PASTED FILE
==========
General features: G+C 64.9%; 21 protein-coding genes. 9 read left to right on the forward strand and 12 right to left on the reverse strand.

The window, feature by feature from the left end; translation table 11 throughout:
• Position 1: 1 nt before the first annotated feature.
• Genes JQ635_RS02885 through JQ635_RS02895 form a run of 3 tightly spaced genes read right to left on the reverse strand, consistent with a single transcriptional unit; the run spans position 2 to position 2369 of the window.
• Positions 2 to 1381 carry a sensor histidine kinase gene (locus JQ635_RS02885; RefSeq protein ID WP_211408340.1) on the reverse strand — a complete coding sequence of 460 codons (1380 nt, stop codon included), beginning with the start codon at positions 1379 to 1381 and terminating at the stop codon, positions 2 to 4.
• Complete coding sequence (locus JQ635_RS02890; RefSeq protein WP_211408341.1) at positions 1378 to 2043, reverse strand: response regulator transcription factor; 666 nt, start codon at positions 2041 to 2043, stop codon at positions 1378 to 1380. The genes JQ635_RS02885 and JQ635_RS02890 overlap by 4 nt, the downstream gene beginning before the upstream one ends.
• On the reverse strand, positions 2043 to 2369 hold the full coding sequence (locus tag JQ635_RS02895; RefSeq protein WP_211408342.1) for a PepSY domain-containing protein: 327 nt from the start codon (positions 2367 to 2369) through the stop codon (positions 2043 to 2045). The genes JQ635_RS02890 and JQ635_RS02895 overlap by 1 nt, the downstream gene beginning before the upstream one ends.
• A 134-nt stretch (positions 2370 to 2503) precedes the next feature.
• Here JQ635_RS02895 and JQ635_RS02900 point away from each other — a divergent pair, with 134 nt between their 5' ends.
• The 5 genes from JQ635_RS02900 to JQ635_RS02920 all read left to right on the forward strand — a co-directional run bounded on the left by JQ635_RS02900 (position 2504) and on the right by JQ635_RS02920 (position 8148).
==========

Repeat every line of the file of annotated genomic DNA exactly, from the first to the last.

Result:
General features: G+C 64.9%; 21 protein-coding genes. 9 read left to right on the forward strand and 12 right to left on the reverse strand.

The window, feature by feature from the left end; translation table 11 throughout:
• Position 1: 1 nt before the first annotated feature.
• Genes JQ635_RS02885 through JQ635_RS02895 form a run of 3 tightly spaced genes read right to left on the reverse strand, consistent with a single transcriptional unit; the run spans position 2 to position 2369 of the window.
• Positions 2 to 1381 carry a sensor histidine kinase gene (locus JQ635_RS02885; RefSeq protein ID WP_211408340.1) on the reverse strand — a complete coding sequence of 460 codons (1380 nt, stop codon included), beginning with the start codon at positions 1379 to 1381 and terminating at the stop codon, positions 2 to 4.
• Complete coding sequence (locus JQ635_RS02890; RefSeq protein WP_211408341.1) at positions 1378 to 2043, reverse strand: response regulator transcription factor; 666 nt, start codon at positions 2041 to 2043, stop codon at positions 1378 to 1380. The genes JQ635_RS02885 and JQ635_RS02890 overlap by 4 nt, the downstream gene beginning before the upstream one ends.
• On the reverse strand, positions 2043 to 2369 hold the full coding sequence (locus tag JQ635_RS02895; RefSeq protein WP_211408342.1) for a PepSY domain-containing protein: 327 nt from the start codon (positions 2367 to 2369) through the stop codon (positions 2043 to 2045). The genes JQ635_RS02890 and JQ635_RS02895 overlap by 1 nt, the downstream gene beginning before the upstream one ends.
• A 134-nt stretch (positions 2370 to 2503) precedes the next feature.
• Here JQ635_RS02895 and JQ635_RS02900 point away from each other — a divergent pair, with 134 nt between their 5' ends.
• The 5 genes from JQ635_RS02900 to JQ635_RS02920 all read left to right on the forward strand — a co-directional run bounded on the left by JQ635_RS02900 (position 2504) and on the right by JQ635_RS02920 (position 8148).